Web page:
Smoking and Sleep Apnea
Smoking, in and of itself, has nothing but a negative impact on your health. When smoking is combined with sleep apnea, you have one of the worst pairings possible. If you are a smoker and have been diagnosed with sleep apnea, or if you know someone who has, you should learn everything you can about the relationship between the two.
Let's get started right away!
Can smoking cause sleep apnea?
In general, sleep apnea can happen to anyone. It can be genetic or caused by external factors. Some people might have been fated to deal with sleep apnea anyway, but their careless routine and diet could have accelerated the symptoms or caused them to show up faster.
Smoking is one of those heavy risk factors that can both cause sleep apnea to speed up and make it worse if one continues after the diagnosis. Statistics suggest compared to people who never took a puff in their life, smokers have three times the chance of ending up with obstructive sleep apnea.
Those who smoke currently also have a higher chance of ending up with sleep apnea than a former smoker. This is assuring in that it suggests abstaining from smoking can prevent and improve your sleep apnea conditions.
Nicotine is an irritant of sorts. It can lead a person’s nose and throat to swell. As such, the upper airways can become constricted, messing with the airflow. The person has a harder time breathing due to itchy and inflamed tissues of the throat. These persisting conditions can result in sleep apnea.
Is smoking risky if you have sleep apnea?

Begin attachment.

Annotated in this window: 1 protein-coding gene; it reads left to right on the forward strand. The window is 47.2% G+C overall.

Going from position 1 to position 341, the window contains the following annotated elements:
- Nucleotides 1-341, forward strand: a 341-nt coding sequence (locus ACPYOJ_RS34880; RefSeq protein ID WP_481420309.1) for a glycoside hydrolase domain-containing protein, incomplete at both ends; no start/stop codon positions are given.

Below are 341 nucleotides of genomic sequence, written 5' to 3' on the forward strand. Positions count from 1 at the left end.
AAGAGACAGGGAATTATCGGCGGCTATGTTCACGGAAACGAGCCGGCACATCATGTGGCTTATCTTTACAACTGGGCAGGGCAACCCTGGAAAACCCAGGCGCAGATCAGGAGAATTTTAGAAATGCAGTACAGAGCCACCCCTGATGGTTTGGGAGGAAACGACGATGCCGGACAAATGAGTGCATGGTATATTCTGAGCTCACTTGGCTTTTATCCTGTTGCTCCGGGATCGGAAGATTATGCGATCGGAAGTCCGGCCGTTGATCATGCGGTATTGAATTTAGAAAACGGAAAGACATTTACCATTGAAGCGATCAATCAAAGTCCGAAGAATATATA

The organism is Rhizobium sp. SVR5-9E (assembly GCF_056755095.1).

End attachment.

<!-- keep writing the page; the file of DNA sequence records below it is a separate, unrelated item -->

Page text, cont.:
As much as one should not be smoking if they don’t want to develop sleep apnea, a person really shouldn’t be anywhere near smoke if they do have it.
Smoking can only make your sleep apnea worse. Nicotine functions similarly to sugar and coffee. It disrupts the body's circadian clock. Given that sleep apnea can make it difficult to sleep and cause a person to wake up repeatedly throughout the night, smoking only contributes to exacerbate the condition.
Then, there’s the real risk of damaging the upper airway and congesting the airway with mucous, all of which makes it hard to breathe, sleep or even talk without a scratchy throat.
A person with sleep apnea who hasn’t started their CPAP therapy and continues to smoke might develop heart problems, diabetes, and bad blood pressure issues.
Does smoking interfere with CPAP therapy?
The most common course for treating obstructive sleep apnea is CPAP therapy. However, any healing done by CPAP can be undone easily by smoking. No matter how much pure air is being supplied to your body at night, if the nicotine is determined to irritate your upper airways, therapy won’t be as effective.
You would be able to quit smoking in general if you dedicated yourself to your CPAP therapy. You may not want to smoke at all if you get adequate sleep and feel more in control of yourself without the sleep apnea making you feel sleepy all day.
Addictions like smoking or even a simple coffee addiction can be hard to get rid of. However, continuing that path while you have sleep apnea means never feeling in control of your body. You are always disoriented throughout the day and begging to have some sleep at night.
When you start your CPAP therapy, after the initial discomfort, you will feel optimistic about not smoking of your own accord. Additionally, healthcare professionals are more than happy to guide you along. Talk to the doctor treating your sleep apnea and decide on the best course of action to quit smoking.